• The people who say "bonjour" when I walk into the grocery store -- and by "saying bonjour," I mean scowling and glaring at me with contempt.  They don't give a sh*t where the sun rises and sets.

                      July 2011

                      • Sitting at "my" cafe early in the morning and watching all the cafe workers on the street setting up shop, calling out to each other and waving. 

                          August 2011

                          • Waking up and thinking, "Holy sh*t I live in Paris."
                          • Waking up the next day and thinking, "Holy sh*t I live in Paris."

                            October 2011

                            OK, looking at all those pictures just about did me in.  Jesus Christ, who else needs a motherf*ckin' drink around here?  Sorry about the language, Mom, but I'm VERY UNSTABLE RIGHT NOW.

                            Feelings are a real bitch,

                            Tuesday, November 15, 2011

                            I'm what would happen if Seattle and Paris had a baby

                            Friends bought us that Seattle magnet over to the left years ago.  When we came to Paris, I made sure the magnet came, too, and found a prominent place on our teeny-tiny refrigerator.  I wanted to make sure we stayed in touch with our Seattle grittiness.

                            I don't know if it worked.  Is it "gritty" to wear skinny jeans and tie a scarf around your neck that's so large it looks like you're being choked to death by a boa constrictor?

                            (And yes, the Pierre Herme macaron flavors card will be coming back to Seattle and will find a prominent place on our huge American refrigerator.  We won't want to lose touch with our Paris fanciness.)

                            Alex is in Seattle and enjoying himself when he's not being intimidated by his new super hard job.  He had dinner at our friends' house, the friends next to the goddamn house we're trying to buy, where he met some of the neighbors. They tried to Skype with me as a group but they were too inebriated and yelling too loudly for me to help them figure it out.

                            Horny Brit told Alex he needed to get the video thing working so he could see if I was attractive or not, which would determine whether or not he was willing to have an affair with me. Then I think they all wandered off and fell asleep which is probably a good thing.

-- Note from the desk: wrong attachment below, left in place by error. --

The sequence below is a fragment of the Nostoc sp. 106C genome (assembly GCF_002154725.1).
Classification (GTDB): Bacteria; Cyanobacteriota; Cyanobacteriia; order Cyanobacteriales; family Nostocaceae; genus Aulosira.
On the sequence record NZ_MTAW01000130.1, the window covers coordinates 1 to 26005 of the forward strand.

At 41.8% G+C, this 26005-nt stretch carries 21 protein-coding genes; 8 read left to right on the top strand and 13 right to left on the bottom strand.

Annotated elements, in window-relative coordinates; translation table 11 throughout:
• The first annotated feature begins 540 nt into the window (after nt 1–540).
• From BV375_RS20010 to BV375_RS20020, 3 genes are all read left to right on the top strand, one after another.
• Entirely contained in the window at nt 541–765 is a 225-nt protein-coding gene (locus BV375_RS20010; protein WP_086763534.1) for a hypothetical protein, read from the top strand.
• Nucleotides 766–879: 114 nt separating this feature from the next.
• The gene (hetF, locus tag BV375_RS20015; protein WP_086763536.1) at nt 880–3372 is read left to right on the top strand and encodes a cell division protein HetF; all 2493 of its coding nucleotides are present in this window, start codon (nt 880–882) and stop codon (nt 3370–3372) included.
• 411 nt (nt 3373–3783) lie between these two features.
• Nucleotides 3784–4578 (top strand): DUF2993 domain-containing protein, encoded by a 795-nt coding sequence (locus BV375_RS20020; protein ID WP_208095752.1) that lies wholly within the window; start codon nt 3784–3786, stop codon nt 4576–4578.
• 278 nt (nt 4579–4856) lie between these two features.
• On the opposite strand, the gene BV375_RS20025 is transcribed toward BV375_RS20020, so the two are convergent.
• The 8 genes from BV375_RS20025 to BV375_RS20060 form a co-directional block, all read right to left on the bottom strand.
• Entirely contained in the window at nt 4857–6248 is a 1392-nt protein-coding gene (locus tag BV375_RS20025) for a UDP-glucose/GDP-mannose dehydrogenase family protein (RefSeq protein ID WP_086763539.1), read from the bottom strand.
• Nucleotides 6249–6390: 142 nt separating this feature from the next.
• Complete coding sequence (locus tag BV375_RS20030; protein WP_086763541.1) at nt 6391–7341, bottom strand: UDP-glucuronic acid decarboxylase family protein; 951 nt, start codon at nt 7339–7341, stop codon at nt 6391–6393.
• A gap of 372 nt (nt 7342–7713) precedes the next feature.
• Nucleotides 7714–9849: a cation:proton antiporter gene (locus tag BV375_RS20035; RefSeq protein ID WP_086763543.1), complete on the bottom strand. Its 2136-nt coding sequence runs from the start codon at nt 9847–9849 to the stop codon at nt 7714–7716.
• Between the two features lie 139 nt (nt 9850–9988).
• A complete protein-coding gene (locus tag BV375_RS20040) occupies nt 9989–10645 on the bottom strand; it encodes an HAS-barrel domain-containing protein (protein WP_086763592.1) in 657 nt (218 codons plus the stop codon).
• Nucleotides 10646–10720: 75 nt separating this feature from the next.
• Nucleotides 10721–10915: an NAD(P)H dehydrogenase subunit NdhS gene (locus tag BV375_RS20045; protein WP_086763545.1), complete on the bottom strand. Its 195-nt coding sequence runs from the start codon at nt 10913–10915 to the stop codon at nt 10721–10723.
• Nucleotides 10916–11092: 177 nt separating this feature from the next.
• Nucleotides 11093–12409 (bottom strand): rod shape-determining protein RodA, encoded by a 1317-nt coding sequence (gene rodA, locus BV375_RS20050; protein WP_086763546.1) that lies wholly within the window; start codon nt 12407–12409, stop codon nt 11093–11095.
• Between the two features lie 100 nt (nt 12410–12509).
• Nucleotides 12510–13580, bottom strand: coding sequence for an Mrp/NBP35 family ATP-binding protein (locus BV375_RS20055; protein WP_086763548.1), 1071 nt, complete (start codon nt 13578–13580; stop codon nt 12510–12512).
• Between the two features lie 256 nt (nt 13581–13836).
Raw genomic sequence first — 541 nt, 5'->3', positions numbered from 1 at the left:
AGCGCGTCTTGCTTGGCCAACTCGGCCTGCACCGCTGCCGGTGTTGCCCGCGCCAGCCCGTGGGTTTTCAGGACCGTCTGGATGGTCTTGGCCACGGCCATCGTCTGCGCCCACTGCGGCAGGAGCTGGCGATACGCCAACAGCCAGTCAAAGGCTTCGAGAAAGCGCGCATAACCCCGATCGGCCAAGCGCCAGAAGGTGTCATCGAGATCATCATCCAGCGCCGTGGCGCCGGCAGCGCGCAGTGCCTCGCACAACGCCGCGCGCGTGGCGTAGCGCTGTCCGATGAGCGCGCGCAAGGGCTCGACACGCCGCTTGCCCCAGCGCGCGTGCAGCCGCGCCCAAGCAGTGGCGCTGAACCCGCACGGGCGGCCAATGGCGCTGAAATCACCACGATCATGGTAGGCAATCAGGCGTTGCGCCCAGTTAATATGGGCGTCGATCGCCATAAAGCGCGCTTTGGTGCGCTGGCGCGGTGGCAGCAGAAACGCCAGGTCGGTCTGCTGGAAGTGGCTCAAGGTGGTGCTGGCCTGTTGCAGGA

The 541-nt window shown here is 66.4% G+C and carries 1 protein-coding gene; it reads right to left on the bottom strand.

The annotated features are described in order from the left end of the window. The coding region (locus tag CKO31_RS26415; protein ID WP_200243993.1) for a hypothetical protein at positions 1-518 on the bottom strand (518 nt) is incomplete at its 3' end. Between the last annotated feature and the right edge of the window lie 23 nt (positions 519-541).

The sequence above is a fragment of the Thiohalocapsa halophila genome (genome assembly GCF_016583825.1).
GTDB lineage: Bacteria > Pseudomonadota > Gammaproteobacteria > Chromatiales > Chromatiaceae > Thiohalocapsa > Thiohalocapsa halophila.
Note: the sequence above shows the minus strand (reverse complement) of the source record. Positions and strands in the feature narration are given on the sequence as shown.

It's great he's having a good time but in my opinion Alex being in Seattle really sucks.  When left by myself during a stressful and emotionally turbulent time, my brain don't work too good.  Stuff like this keeps happening --

                            they all look the same after awhile

                            You can hardly blame me for the vagueness.  It runs rampant in Paris.  Just look at "some kid's" birthday invitation, especially the directions on how to find their apartment once inside the building --

                            There are no apartment numbers in Paris for reasons I'll never understand, so you must give visitors turn-by-turn directions from the front door.  Sometimes the directions are so convoluted you know you're never going to make it so you just pick any door and make a new friend!

                            (For those who don't speak the Frenchie talk, the above roughly translates to "you're never gonna find the party so leave the present in the courtyard.")

                            Alex and I had a meeting over the phone to discuss all "action items" still needing to be addressed for the move.  There are a billion.  It's overwhelming so I took copious notes --

                            At one point, Alex said, "OK, read me that list, let's see where we are," and I replied, "OK...umm... Sh*t F*ck Balls."  There was a long silence on the other end of the line.  I think Alex was taking a quiet moment to appreciate my sense of humor.

                            We've been notified of our temporary address in Seattle.  For two months we'll be living in temporary executive housing downtown while we continue humping legs for the keys to the goddamn house.  It's pretty cool we get to live downtown but it also sucks we're not going to have a yard for yet another two months.  At least our temporary apartment complex has a pool and fitness room so the kids and I can get ripped while waiting to play outside.

                            Our cleaning lady cried today.  Next week will be the last week we need her and she's not handling it well.  She met us way back when, back when I was newly pregnant.  She met Coco a few days after she was born and has been her faithful companion ever since.  They're peas and carrots.  I told her I'd always send her pictures of the kids and keep her updated on what they were doing and she started crying.  It was awful.

                            I can't believe how much we're going to miss her, but there it is.  She's a wonderful woman and has helped me immeasurably -- cleaning-wise, language-wise, and mental health-wise.  If you live in Paris and are looking for some help, let me know.  We want her to go to a good family who will give her lots of love and attention and scratches behind the ears (sorry, brain crapped out on me again there).

                            Thank God I bought those gritty sequined ballet flats and that gritty red houndstooth coat with three-quarter sleeves OH MY GOD THEY'RE GONNA LAUGH ME RIGHT OUT OF SEATTLE,